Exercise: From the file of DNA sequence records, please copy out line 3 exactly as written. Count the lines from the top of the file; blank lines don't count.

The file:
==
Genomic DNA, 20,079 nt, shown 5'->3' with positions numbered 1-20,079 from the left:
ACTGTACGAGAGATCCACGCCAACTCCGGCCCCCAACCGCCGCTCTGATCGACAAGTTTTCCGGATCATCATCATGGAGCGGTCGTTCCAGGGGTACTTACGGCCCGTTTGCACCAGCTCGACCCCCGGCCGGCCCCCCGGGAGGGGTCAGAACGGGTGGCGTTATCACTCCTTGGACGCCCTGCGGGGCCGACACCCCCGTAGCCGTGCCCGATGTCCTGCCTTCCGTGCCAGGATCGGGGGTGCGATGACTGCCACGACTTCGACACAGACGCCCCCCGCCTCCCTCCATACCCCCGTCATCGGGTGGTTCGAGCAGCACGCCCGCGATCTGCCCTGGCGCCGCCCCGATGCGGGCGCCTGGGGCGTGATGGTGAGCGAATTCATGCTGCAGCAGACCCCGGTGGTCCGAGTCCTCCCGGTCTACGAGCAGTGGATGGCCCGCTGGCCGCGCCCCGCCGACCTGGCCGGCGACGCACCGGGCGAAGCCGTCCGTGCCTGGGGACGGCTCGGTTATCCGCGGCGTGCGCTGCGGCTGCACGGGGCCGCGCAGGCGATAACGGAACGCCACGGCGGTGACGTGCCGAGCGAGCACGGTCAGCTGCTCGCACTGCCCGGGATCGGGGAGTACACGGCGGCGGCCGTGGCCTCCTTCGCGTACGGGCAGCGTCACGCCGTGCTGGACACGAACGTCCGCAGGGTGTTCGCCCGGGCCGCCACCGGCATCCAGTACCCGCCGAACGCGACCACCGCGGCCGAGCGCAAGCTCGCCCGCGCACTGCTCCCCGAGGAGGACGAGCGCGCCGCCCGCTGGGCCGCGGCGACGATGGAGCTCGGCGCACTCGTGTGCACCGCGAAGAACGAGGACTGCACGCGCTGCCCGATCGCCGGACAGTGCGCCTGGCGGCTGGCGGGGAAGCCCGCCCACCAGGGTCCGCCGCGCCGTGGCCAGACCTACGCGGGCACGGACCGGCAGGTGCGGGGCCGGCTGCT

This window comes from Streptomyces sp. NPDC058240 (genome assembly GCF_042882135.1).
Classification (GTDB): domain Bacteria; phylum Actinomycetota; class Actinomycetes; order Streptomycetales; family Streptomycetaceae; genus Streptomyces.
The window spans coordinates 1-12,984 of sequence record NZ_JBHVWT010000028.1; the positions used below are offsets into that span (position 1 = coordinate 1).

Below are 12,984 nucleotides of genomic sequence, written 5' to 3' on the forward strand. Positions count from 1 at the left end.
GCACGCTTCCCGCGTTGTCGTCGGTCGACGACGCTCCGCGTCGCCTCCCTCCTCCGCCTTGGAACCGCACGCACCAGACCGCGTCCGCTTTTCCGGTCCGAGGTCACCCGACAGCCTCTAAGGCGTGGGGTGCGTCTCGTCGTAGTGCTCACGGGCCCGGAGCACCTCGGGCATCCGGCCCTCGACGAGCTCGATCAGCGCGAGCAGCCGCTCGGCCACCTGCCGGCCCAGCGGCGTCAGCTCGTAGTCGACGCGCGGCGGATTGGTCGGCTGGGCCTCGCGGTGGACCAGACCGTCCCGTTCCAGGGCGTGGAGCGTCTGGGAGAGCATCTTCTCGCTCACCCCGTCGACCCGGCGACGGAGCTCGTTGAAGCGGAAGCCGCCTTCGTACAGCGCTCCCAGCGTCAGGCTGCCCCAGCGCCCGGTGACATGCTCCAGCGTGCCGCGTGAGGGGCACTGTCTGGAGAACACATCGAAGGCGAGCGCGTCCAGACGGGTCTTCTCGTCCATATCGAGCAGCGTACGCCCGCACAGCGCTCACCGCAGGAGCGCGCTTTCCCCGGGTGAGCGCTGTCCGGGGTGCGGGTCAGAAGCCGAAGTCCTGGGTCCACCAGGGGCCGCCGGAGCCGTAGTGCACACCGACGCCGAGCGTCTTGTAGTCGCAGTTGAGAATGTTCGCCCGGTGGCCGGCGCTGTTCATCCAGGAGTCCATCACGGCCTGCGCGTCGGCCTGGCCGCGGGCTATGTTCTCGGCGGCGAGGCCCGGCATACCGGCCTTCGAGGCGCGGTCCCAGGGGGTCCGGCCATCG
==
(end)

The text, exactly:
This window comes from Streptomyces sp. NPDC058240 (genome assembly GCF_042882135.1).